Next Article in Journal
Evaluation of Changes in Individual Community-Related Empowerment in Community Health Promotion Interventions in Estonia
Next Article in Special Issue
Distributional Benefit Analysis of a National Air Quality Rule
Previous Article in Journal
Review of Pesticide Urinary Biomarker Measurements from Selected US EPA Children’s Observational Exposure Studies
Previous Article in Special Issue
Comparing Distributions of Environmental Outcomes for Regulatory Environmental Justice Analysis
Article Menu

Export Article

Open AccessArticle
Int. J. Environ. Res. Public Health 2011, 8(6), 1755-1771; doi:10.3390/ijerph8061755

Making the Environmental Justice Grade: The Relative Burden of Air Pollution Exposure in the United States

Children’s Environmental Health Initiative, Nicholas School of the Environment, Duke University, Box 90328, Durham, NC 27708, USA
Keating Environmental, 7508 Thunder Mountain, Efland, NC 27243, USA
Author to whom correspondence should be addressed.
Received: 12 April 2011 / Accepted: 6 May 2011 / Published: 25 May 2011
(This article belongs to the Special Issue Advances in Environmental Justice)
View Full-Text   |   Download PDF [541 KB, uploaded 19 June 2014]   |  


This paper assesses whether the Clean Air Act and its Amendments have been equally successful in ensuring the right to healthful air quality in both advantaged and disadvantaged communities in the United States. Using a method to rank air quality established by the American Lung Association in its 2009 State of the Air report along with EPA air quality data, we assess the environmental justice dimensions of air pollution exposure and access to air quality information in the United States. We focus on the race, age, and poverty demographics of communities with differing levels of ozone and particulate matter exposure, as well as communities with and without air quality information. Focusing on PM2.5 and ozone, we find that within areas covered by the monitoring networks, non-Hispanic blacks are consistently overrepresented in communities with the poorest air quality. The results for older and younger age as well as poverty vary by the pollution metric under consideration. Rural areas are typically outside the bounds of air quality monitoring networks leaving large segments of the population without information about their ambient air quality. These results suggest that substantial areas of the United States lack monitoring data, and among areas where monitoring data are available, low income and minority communities tend to experience higher ambient pollution levels.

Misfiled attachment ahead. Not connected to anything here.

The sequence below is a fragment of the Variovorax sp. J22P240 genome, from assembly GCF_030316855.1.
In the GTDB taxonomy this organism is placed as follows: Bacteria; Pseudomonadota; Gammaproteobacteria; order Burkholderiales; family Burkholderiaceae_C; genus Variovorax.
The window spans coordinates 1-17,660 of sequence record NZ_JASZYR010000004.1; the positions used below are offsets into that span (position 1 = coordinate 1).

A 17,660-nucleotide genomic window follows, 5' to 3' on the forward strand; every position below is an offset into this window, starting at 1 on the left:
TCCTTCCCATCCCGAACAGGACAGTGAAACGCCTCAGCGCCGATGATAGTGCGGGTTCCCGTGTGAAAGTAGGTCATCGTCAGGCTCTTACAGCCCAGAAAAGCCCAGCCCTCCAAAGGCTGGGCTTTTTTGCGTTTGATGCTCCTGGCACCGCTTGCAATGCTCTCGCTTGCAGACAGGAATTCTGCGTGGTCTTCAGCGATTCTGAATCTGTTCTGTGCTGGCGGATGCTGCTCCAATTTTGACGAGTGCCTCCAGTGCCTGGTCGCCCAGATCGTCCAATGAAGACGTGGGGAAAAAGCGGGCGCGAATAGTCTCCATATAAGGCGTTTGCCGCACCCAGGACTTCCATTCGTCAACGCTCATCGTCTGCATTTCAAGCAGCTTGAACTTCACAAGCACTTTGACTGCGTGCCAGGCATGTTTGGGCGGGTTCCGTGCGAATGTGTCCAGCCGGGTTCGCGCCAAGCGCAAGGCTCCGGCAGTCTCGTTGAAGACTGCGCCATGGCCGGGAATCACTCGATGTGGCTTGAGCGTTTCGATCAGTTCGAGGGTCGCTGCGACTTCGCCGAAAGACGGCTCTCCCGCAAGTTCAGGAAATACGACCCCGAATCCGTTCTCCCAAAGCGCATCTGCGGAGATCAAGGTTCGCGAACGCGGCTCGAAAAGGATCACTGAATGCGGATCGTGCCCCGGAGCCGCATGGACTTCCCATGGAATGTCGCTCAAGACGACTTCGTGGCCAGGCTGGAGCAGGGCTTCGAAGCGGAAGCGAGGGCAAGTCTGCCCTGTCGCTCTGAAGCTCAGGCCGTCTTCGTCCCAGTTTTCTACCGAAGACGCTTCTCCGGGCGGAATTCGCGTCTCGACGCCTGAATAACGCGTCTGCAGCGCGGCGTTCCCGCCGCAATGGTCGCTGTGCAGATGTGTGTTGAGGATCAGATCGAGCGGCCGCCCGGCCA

Keywords: environmental justice; air pollution; ozone; particulate matter environmental justice; air pollution; ozone; particulate matter
This is an open access article distributed under the Creative Commons Attribution License (CC BY 3.0).

Scifeed alert for new publications

Never miss any articles matching your research from any publisher
  • Get alerts for new papers matching your research
  • Find out the new papers from selected authors
  • Updated daily for 49'000+ journals and 6000+ publishers
  • Define your Scifeed now

SciFeed Share & Cite This Article

MDPI and ACS Style

Miranda, M.L.; Edwards, S.E.; Keating, M.H.; Paul, C.J. Making the Environmental Justice Grade: The Relative Burden of Air Pollution Exposure in the United States. Int. J. Environ. Res. Public Health 2011, 8, 1755-1771.

Show more citation formats Show less citations formats

Related Articles

Article Metrics

Article Access Statistics



[Return to top]
Int. J. Environ. Res. Public Health EISSN 1660-4601 Published by MDPI AG, Basel, Switzerland RSS E-Mail Table of Contents Alert
Back to Top